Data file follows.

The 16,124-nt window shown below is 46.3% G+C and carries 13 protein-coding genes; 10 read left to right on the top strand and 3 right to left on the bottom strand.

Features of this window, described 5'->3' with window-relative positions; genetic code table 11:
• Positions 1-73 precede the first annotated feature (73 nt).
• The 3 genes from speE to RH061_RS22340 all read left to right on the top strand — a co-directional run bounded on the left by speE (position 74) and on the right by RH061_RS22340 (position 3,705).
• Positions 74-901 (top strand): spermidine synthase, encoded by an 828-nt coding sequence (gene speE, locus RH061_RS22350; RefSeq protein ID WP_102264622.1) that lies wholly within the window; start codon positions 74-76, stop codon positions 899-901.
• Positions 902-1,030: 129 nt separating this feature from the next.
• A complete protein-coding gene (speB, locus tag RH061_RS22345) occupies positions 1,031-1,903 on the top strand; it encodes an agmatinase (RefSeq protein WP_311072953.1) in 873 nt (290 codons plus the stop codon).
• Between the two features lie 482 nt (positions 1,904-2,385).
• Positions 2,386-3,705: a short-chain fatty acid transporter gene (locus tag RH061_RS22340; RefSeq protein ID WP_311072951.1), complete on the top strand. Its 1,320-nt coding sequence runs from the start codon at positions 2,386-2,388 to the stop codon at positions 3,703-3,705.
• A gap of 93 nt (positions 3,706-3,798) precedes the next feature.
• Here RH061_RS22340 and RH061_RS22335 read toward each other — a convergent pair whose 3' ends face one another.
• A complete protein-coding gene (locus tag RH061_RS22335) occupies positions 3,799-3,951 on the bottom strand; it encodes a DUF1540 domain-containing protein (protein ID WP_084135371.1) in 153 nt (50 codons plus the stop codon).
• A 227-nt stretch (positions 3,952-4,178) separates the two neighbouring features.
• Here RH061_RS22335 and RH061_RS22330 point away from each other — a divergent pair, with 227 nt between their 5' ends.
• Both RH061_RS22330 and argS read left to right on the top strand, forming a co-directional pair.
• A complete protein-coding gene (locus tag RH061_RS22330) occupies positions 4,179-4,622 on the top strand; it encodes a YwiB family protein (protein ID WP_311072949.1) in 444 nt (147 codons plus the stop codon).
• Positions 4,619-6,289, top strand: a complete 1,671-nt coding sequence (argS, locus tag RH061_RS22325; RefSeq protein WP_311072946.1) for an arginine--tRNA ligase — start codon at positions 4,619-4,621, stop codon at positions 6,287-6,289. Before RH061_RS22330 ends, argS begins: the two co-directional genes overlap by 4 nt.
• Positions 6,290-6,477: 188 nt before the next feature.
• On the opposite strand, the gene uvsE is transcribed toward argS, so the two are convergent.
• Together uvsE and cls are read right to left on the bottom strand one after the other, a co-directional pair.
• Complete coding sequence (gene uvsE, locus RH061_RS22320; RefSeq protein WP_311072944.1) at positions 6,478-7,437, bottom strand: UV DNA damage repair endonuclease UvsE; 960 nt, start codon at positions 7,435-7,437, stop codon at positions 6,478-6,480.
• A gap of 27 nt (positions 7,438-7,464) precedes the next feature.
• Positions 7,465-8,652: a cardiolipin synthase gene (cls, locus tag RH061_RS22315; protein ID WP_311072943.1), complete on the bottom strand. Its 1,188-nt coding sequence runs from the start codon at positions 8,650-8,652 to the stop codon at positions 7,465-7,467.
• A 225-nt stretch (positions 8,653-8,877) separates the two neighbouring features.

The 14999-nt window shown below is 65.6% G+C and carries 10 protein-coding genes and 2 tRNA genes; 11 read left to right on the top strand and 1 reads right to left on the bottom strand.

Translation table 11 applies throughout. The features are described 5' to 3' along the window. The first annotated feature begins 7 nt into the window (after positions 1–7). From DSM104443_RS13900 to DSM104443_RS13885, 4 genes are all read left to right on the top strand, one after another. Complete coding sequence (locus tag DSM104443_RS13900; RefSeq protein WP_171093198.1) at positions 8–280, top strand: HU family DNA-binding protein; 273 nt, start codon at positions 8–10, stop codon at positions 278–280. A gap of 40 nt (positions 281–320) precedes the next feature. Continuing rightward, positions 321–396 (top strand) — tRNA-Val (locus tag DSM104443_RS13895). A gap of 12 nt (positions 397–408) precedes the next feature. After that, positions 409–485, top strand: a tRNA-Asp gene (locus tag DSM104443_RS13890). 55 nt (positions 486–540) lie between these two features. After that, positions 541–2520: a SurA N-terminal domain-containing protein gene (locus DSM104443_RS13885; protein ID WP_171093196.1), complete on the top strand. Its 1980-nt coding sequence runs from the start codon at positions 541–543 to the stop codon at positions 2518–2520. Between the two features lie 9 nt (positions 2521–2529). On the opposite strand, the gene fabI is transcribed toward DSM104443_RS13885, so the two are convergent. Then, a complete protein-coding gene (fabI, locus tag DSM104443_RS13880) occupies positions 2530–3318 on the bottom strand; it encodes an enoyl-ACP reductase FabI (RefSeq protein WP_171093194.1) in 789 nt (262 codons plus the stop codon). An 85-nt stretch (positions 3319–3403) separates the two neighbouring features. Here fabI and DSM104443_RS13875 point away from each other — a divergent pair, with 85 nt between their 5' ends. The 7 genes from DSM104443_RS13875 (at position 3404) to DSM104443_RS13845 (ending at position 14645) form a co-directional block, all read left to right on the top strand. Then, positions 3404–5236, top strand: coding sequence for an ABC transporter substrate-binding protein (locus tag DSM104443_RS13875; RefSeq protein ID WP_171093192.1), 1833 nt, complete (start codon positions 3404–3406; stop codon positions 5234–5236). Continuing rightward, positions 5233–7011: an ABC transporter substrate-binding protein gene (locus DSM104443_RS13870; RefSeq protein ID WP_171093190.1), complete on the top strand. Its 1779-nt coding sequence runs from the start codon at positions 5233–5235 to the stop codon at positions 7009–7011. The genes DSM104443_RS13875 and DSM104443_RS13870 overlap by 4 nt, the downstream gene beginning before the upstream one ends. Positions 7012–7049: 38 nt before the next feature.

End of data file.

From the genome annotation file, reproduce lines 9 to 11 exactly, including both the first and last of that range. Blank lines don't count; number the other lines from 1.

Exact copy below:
• Positions 2,386-3,705: a short-chain fatty acid transporter gene (locus tag RH061_RS22340; RefSeq protein ID WP_311072951.1), complete on the top strand. Its 1,320-nt coding sequence runs from the start codon at positions 2,386-2,388 to the stop codon at positions 3,703-3,705.
• A gap of 93 nt (positions 3,706-3,798) precedes the next feature.
• Here RH061_RS22340 and RH061_RS22335 read toward each other — a convergent pair whose 3' ends face one another.